Infectious diseases consultant recalls treating first Covid patients

An infectious diseases consultant who treated the UK’s first coronavirus patients said he never thought there would be 100,000 Covid-related deaths in the UK.

Consultant Dr Matt Schmid, who led the team that treated the first patients at the Royal Victoria Infirmary in Newcastle, said the national network of infectious disease units acted as a “buffer” for the wider NHS in those early weeks.

Initially, coronavirus patients were only treated in high consequence infectious disease (HCID) wards like the isolated 18-bed unit in Newcastle.

Speaking ahead of the January 31 anniversary, Dr Schmid said: “I’m being honest, I didn’t think by this time we would have over 100,000 deaths.

“This is a very sad point.

Dr Matthias Schmid
Dr Matthias Schmid

“I think we have learned a lot more about the disease and we are still learning.”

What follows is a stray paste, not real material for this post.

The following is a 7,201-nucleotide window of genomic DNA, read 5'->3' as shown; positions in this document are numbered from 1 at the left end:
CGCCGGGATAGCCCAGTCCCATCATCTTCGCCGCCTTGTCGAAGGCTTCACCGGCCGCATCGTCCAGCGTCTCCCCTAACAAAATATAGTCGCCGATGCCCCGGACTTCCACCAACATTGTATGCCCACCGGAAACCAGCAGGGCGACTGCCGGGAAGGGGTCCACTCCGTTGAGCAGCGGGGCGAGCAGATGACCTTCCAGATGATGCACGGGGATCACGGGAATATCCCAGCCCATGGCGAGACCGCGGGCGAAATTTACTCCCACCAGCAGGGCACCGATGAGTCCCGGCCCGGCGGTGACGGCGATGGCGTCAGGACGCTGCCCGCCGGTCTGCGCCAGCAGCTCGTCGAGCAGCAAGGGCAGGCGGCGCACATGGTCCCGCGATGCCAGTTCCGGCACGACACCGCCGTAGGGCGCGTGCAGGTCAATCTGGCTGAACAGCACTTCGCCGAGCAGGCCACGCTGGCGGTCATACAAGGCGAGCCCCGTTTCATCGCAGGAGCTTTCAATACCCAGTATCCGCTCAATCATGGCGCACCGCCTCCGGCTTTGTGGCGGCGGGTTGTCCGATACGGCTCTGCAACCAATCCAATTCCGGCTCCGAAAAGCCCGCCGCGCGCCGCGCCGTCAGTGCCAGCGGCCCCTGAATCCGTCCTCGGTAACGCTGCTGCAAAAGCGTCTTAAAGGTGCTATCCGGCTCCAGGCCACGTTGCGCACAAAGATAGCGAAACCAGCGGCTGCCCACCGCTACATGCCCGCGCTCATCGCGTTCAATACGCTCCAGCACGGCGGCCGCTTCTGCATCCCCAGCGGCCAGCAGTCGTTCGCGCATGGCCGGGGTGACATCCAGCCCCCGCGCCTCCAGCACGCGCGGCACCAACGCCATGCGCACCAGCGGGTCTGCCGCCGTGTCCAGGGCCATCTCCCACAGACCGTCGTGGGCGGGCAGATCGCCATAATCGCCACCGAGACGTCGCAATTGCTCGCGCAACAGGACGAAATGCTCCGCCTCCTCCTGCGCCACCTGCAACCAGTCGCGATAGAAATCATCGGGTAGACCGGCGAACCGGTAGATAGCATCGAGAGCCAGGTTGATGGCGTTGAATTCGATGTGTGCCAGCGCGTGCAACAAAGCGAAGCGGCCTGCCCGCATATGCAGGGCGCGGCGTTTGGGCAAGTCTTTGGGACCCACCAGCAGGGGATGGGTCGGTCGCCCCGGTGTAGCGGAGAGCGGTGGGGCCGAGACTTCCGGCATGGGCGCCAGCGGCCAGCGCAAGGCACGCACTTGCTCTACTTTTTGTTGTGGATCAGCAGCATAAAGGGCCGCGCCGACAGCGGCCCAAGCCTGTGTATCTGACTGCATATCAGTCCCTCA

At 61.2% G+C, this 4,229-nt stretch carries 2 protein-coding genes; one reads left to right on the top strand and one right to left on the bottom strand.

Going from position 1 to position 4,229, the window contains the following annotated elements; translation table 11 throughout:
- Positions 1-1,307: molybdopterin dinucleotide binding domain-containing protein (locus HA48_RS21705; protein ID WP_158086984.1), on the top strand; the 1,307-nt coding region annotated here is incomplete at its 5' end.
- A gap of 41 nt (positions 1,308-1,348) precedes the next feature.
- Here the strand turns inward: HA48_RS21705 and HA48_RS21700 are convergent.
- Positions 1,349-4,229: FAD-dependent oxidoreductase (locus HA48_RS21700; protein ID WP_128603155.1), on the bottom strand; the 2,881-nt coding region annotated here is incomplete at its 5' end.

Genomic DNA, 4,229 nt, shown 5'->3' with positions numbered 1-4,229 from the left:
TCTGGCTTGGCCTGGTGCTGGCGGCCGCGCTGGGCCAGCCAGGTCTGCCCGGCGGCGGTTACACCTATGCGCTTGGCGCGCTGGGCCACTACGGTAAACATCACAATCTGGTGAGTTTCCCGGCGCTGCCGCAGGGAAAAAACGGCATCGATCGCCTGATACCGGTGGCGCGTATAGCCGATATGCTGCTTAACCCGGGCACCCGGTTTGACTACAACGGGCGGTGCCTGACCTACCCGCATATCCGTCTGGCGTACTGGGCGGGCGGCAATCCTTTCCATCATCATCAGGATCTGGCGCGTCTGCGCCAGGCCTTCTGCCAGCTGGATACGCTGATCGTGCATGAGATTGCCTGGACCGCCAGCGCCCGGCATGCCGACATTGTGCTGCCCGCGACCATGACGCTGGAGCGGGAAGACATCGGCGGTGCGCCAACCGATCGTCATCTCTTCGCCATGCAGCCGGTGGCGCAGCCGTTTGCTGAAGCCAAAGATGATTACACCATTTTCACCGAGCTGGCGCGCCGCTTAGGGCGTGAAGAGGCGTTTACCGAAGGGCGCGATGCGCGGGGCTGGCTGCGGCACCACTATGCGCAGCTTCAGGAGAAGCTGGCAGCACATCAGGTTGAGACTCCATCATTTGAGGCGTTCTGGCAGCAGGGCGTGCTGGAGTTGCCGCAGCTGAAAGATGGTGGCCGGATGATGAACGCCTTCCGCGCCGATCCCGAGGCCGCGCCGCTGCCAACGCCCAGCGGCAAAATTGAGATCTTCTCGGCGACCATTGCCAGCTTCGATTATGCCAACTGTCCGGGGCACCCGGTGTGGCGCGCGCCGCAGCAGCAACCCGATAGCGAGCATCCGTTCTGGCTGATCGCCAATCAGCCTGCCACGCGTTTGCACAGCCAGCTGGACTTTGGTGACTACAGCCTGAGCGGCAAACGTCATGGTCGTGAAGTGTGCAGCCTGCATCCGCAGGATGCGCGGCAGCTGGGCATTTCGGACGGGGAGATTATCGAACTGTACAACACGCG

He recalled his team being calm and prepared for the first patients, two Chinese nationals.

He said: “We were asked to take the first two patients with the coronavirus infection.

“As a team we had already been planning for this.

“We made sure everybody was included in the information and we were ready to receive them on the morning of January 31.

“Myself and one of the senior sisters received the patients directly, they came via a specialist ambulance.

“We put them in our HCID rooms which are rooms where we can safely look after patients.

“We were a bit excited as this is what we trained for. We were always calm and ready for the job.

“As it happened the patients were quite well and did not require intensive care measures.

“Because this was a completely unknown disease to us in the UK we kept them for a prolonged period, we had special PPE measures in place as it was a high consequence infectious disease.

“After two weeks the patients were well and were discharged, however during this time and thereafter we had numerous other calls and we started to receive other patients as the HCID network was taking all positive patients in the UK.

“It was a very busy time, I don’t think I’ve ever been so busy during those first six weeks.

“When we started to see more patients coming through the community we knew it was going to be too big a job for the HCID network.”

Plans were made for the wider NHS to start treating patients.

He said: “We always felt we were a buffer for the NHS to get ready for a bigger response.”